Homemade Raw Almond Milk


So…you know that almond milk you get in a carton from the refrigerated aisle at the grocery store? The Almond Breeze or Silk or whatever brand you buy? Well, it’s time to stop buying it. Yes, really. That stuff’s gross. I know, I know. Blasphemous, right? I used to love it, too…until I had the real thing. Plus, there’s like ten ingredients in the carton version, eight of which I wouldn’t recognize if they punched me in the face. I’ve never been punched by Sunflower Lecithin or Carageenan, but if I had I wouldn’t have known it.

Joking aside, the number one thing you can do to improve your health is to stop eating processed foods. It won’t happen overnight. It took me a couple years. It didn’t take long to cut out sodas, chips, and fast food. Then you start reading ingredient labels on so-called “health foods” like yogurt, cereal, and you guessed it…almond milk. And you find yourself googling ‘what is carageenan?’  Then you learn that carageenan (a seaweed derivative not to be confused with its whole food version, Irish Moss) impairs glucose tolerance and increases insulin resistance in lab rats and has been linked to colon disease and ulcers. It was listed as one of the 15 scariest food additives (right up there with partially hydrogenated vegetable oil and aspartame) by Men’s Health Magazine. There is, of course, another camp that says it’s perfectly safe for human consumption. I think I’ll err on the side of caution.

Making your own almond milk is pretty simple and the reward is worth the  effort. I must you warn you though, you may become addicted. Your kitchen will become an almond-milk-making factory. You’ll get greedy and start churning out gallons a week. You’ll start buying raw almonds in bulk. True confession: I have 50 pounds of almonds in my freezer. I happen to live in one of the biggest almond growing communities in the country, so that helps feed my almond milk habit.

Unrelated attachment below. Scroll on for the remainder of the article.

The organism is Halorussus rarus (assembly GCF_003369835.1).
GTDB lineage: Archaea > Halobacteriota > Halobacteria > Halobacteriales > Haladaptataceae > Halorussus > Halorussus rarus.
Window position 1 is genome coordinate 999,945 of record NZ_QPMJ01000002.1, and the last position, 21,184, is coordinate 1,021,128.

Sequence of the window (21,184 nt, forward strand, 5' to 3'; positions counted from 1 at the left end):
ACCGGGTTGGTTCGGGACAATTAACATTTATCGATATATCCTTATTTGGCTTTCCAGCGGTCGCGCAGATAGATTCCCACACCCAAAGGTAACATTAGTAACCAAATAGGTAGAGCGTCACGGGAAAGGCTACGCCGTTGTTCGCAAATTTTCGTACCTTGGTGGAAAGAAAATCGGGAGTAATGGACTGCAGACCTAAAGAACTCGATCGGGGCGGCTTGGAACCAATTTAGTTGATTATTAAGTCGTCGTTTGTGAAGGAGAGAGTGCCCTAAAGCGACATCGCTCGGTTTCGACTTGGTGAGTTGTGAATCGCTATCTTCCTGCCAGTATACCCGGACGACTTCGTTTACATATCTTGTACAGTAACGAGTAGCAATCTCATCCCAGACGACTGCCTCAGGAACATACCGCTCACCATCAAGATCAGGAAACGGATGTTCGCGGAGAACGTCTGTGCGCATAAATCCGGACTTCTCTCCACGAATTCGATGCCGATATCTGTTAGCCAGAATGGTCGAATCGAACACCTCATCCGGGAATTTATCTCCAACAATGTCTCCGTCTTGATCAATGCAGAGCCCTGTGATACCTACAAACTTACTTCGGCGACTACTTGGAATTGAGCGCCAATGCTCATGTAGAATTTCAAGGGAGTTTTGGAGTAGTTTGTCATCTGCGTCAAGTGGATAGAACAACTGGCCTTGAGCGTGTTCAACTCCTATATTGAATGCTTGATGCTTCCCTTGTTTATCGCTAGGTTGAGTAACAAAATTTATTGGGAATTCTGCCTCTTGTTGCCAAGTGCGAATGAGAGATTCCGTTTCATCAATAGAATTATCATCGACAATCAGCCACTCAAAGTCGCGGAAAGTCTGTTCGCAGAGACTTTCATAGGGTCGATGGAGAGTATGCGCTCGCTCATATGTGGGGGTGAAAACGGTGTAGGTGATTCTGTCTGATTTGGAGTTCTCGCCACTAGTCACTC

You’ll need a few things before we get started. Not essential, but I highly recommend a nut milk bag such as this one. I like to strain the milk twice, once through the nut milk bag and again through cheesecloth-lined mesh sieve. All this straining might seem ex-STRAIN-eous, but trust me on this. Swallowing almond pulp is like drinking sand. No bueno. You’ll also need an air tight container to store it in. You can recycle a glass jar or use one of these nifty nalgene containers.

I recommend using raw, unpasteurized almonds if you can find them. It is illegal to sell domestic almonds that haven’t been pasteurized. Some health food stores sell imported raw almonds from Europe. Your best bet is a farmer’s market, where you can purchase unpasteurized almonds straight from the farmer. If you can’t get raw almonds, please buy certified organic. The two most common methods of pasteurization are steaming or fumigating with a known carcinogen called Propylene Oxide, or PPO. Certified organic almonds are steam-pasteurized, not fumigated. PPO is a highly toxic chemical used in the production of antifreeze and hydraulic fluid. This chemical is so toxic it has been banned by the American Motorcycle and National Hot Rod Associations, not to mention it has been outlawed in other countries such as Mexico, Canada, and the entire European Union! But somehow the FDA thinks it’s okay to spray on our almonds. I’m still scratching my head.